Schapelle Corby: A question of innocence
May 8, 2005
Reporter : Ross Coulthart
Producer : Peter Hiscock
It’s the question all Australians are asking. Since Schapelle Corby was arrested in Bali seven months ago, and her boogie board bag found by Indonesian police to contain 4.1 kilograms of marijuana, she and her legal team have strongly protested her innocence.
Now, with the Indonesian Prosecutor calling for her to serve life in jail and one of the judges reportedly saying he still needs to be convinced by the Corby defence team, there is a very real likelihood the Gold Coast resident will spend much of the rest of her life in a Balinese jail when a decision is made on her fate sometime this month.
Schapelle Corby is running out of time to prove her innocence to an as yet unconvinced Indonesian court.
But the question remains: did she do it or didn’t she?
In a special Sunday investigation, reporter Ross Coulthart looks behind the rumour and innuendo now widely circulating about the Corby case. In an extensive exclusive interview with Schapelle’s sister, Mercedes, he confronts Mercedes with the allegations about her and other members of the Corby family. As Sundayexplains, these highly damaging rumours are circulating behind the scenes among the Bali-based Australian media and the Indonesian authorities.
And as Mercedes explains in detail, they are totally false: “I get so frustrated that people can make up these lies. And even the press, they can print it. Do they even check the facts?”
Sunday reveals major new evidence from a former senior officer in the Australian Federal Police that goes to the heart of claims by Schapelle Corby that she was the unwitting victim of a domestic criminal drug smuggling racket that went wrong. His evidence backs a key contention in the Corby defence: that Australian drug traffickers have used, and in all likelihood still do use, the baggage of unwitting passengers to shift drugs into and around Australia.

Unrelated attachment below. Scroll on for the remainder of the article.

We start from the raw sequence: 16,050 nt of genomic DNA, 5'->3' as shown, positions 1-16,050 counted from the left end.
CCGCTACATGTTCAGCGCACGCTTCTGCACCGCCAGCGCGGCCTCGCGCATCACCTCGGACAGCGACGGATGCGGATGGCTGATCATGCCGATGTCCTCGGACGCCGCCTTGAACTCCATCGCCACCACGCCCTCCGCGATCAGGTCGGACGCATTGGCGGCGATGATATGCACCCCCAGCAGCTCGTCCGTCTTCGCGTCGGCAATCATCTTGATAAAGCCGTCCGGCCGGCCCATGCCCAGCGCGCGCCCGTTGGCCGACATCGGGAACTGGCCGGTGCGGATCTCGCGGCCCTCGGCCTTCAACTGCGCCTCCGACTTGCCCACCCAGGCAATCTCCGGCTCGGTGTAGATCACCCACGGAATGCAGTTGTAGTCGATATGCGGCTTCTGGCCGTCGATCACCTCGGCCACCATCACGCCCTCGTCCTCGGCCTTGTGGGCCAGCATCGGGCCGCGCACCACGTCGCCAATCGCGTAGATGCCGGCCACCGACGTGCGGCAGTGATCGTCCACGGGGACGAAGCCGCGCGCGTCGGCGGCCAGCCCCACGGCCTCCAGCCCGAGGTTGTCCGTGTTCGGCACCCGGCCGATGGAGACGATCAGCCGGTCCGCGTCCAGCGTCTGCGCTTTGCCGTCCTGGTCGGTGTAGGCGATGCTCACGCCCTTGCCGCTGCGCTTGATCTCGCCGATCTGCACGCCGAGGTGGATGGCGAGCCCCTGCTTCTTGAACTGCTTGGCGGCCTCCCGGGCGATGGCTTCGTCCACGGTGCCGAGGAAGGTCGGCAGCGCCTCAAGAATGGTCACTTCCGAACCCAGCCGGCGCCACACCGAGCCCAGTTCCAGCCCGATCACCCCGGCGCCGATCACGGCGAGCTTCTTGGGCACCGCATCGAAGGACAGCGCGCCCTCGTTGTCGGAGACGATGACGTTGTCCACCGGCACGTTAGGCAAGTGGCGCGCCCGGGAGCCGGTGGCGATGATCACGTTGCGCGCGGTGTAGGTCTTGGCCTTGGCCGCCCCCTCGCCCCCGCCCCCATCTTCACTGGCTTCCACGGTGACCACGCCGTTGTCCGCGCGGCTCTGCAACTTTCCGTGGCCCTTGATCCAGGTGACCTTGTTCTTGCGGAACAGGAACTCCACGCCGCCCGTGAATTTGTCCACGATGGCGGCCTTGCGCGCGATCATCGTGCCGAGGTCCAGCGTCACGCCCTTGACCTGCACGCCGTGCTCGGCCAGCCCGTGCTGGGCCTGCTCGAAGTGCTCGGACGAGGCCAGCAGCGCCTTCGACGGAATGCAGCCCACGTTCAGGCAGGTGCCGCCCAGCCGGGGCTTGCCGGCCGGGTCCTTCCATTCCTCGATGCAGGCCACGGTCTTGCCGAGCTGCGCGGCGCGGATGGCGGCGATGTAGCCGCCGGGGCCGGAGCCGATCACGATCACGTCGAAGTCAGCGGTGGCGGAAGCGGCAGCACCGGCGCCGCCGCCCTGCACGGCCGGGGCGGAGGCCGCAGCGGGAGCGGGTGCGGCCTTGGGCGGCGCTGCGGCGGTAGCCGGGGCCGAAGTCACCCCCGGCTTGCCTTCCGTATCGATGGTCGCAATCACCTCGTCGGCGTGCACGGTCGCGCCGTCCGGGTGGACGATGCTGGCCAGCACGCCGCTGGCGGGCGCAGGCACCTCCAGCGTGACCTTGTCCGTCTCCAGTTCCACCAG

In explosive allegations, this former senior AFP officer accuses the Australian Federal Police of shutting down his attempts to investigate such drug trafficking at Australian domestic airports. He explains how his investigations included intelligence suggesting that corrupt NSW and AFP officers were working in league with corrupt airport staff to smuggle drugs into and around Australia.
On one occasion, his attempts to send sniffer dogs into one airport to detect marijuana he suspected was being moved there was shut down by senior management because of a claimed shortage of resources for such an investigation. He says that to this day, the allegations about corrupt police working in league with criminal drug syndicates at Australian airports have never been properly investigated.
The Corby case has revealed serious shortcomings in the security of passenger baggage passing through Australian airports. In his first TV interview, Brisbane-based Qantas baggage handler, Scott Speed, who travelled to Bali to give evidence at the Corby trial, explains why he believes Schapelle Corby is innocent. Another insider reveals security concerns at the Brisbane Airport where Schapelle left for Bali last October. And Sunday asks Qantas security boss Geoff Askew about recent examples of baggage tampering.
And why, Sunday asks, has another key witness, who also alleges he too was a victim of drugs planted in his baggage just like Schapelle Corby, never been interviewed by any police or Government agency? As he tells Sunday, he opened his bag in Bali to find someone had planted a large quantity of marijuana inside, and — despite contacting Australian Government officials at the time and having raised his allegations more publicly since — no one in any law enforcement agency has seen fit to question him in any way. They told him to destroy the evidence…
Sunday also questions whether it is now even possible for Schapelle Corby to have a fair trial — not least because of the extremely serious failings by Indonesian police in their investigations into the drugs found in Corby’s bag.
If you want to know the real story about the Corby case, don’t miss this major Sunday investigation.
Read the transcript here